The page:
Bridges, bridges and tunnels

It’s an odd time to be having a debate about Auckland’s harbour crossing. ?The Herald wades in…

Transport Minister Simon Bridges has told the New Zealand Transport Agency to start work on a precise route for a tunnel to duplicate the Auckland Harbour Bridge. Why he has done so, or why now, is not clear. The project is not a priority, Auckland has more pressing transport needs and the Government has not allocated funds for it.

It is a plan Aucklanders have been given many times over the past 40 years, usually after a selection exercise in which a tunnel is preferred over a second bridge alongside the existing “coathanger” or a bridge from Meola Reef to Birkenhead, or a tunnel from Britomart to Devonport.

The options make a lively talking point but they are of little importance to Auckland’s traffic needs.

The truth is, the existing harbour bridge is not a bottleneck.

There are no coincidences in politics. ?Especially during a close by-election. ?

Meanwhile, the Government remains unconvinced that a rail tunnel under the central city would be worth the cost when compared with the roading projects competing for the funds it is allocating for Auckland transport. A second harbour crossing is not on that funding schedule fortunately. The minister would be hard pressed to justify the $4 billion to $6 billion for a harbour tunnel ahead of $3 billion for the central rail link.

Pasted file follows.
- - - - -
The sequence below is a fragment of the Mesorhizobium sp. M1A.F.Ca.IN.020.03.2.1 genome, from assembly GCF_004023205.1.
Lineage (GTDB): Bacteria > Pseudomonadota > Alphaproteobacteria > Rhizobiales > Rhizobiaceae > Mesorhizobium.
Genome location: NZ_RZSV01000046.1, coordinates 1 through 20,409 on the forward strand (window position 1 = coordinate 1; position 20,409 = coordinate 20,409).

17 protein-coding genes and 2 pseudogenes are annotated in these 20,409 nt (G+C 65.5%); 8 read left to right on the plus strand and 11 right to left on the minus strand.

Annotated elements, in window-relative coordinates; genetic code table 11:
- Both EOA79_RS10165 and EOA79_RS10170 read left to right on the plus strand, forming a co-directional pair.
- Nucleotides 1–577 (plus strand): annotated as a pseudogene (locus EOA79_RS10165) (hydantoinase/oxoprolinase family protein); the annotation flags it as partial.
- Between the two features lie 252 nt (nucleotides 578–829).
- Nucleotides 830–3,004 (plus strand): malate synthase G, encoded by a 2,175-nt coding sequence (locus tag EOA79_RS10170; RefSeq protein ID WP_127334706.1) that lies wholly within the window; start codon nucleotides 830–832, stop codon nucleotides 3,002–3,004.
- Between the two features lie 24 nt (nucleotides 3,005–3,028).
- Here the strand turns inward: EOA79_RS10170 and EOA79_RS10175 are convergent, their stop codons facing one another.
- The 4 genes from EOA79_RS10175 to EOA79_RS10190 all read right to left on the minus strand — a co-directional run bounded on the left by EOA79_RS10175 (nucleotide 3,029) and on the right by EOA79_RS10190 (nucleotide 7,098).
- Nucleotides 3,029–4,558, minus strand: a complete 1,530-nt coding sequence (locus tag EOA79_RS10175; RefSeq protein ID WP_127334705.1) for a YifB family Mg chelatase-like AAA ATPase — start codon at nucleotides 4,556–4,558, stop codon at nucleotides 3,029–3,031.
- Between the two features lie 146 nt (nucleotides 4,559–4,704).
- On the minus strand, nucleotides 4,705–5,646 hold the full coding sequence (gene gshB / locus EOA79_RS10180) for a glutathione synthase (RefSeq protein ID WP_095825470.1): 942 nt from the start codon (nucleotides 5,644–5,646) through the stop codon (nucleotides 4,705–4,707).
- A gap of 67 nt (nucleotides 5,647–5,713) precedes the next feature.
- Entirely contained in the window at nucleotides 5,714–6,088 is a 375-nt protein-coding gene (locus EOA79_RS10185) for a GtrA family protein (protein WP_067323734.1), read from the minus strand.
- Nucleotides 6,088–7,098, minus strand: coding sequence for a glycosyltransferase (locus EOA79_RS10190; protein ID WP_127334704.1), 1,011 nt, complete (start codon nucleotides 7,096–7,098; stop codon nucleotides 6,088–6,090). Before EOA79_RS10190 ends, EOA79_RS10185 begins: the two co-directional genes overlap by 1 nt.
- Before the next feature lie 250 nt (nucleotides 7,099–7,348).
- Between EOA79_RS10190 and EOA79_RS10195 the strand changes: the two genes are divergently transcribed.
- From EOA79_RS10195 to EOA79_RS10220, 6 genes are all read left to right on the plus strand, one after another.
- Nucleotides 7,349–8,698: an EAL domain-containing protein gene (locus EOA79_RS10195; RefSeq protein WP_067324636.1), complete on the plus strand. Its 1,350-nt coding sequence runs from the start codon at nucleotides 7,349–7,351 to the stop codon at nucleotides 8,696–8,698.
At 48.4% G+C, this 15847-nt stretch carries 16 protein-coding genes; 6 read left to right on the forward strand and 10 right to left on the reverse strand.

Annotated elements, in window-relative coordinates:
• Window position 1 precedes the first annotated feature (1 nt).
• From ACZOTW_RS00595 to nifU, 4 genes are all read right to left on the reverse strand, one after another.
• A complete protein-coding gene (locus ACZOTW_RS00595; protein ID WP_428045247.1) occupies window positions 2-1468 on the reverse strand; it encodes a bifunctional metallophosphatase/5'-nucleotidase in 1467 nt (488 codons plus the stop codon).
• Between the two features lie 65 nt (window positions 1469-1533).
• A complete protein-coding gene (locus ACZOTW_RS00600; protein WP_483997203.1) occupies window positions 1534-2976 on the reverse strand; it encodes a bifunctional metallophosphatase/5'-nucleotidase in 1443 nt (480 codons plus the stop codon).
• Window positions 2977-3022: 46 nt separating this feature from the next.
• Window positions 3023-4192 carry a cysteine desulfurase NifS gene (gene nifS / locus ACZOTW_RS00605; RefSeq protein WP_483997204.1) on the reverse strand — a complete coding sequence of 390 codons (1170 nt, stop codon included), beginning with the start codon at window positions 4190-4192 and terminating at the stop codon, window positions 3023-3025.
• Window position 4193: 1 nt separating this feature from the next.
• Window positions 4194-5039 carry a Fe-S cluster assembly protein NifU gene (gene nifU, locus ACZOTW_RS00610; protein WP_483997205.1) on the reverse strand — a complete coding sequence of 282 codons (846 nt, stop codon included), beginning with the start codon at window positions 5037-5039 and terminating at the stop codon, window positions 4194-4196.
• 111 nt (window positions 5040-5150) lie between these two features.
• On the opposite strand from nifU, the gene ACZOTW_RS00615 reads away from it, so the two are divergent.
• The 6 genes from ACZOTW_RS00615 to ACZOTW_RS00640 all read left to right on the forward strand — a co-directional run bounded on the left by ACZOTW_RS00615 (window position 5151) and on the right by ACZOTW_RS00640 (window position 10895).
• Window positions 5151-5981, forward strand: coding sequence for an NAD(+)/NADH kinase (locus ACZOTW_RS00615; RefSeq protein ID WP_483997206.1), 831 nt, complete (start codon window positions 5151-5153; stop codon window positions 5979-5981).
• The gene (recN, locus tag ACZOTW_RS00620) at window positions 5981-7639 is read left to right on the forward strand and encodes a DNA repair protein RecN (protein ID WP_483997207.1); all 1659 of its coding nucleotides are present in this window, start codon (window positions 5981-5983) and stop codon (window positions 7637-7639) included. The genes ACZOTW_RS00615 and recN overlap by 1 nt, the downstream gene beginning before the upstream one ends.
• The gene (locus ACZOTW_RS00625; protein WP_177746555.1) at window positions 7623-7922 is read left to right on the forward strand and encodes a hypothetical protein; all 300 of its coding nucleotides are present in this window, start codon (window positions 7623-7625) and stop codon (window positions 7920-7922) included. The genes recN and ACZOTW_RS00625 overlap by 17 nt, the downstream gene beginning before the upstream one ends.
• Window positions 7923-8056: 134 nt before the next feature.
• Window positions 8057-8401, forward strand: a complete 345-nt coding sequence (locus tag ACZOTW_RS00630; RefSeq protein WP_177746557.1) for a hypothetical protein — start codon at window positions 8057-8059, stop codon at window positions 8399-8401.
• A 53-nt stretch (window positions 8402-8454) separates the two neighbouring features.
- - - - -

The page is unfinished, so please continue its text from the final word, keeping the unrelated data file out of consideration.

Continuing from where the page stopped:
Which makes the timing of this even more absurd. ?It’s almost like the Flag debate isn’t returning sufficient positive vibes for the National government.

Mr Bridges stresses another Waitemata tunnel would have benefits beyond Auckland. It would be part of SH1, as is the bridge. But neither the city nor the country needs another expensive harbour crossing yet. Until funds are committed these plans will not be taken seriously.

Just like Simon Bridges isn’t taken seriously. ?He’s been a disappointing light-weight, and even though his boyish good looks managed to wedge Winston Peters out of Tauranga, that too may soon come undone.

There is a really odd preoccupation with roading and bridges when the voters have real concerns elsewhere.


– NZ Herald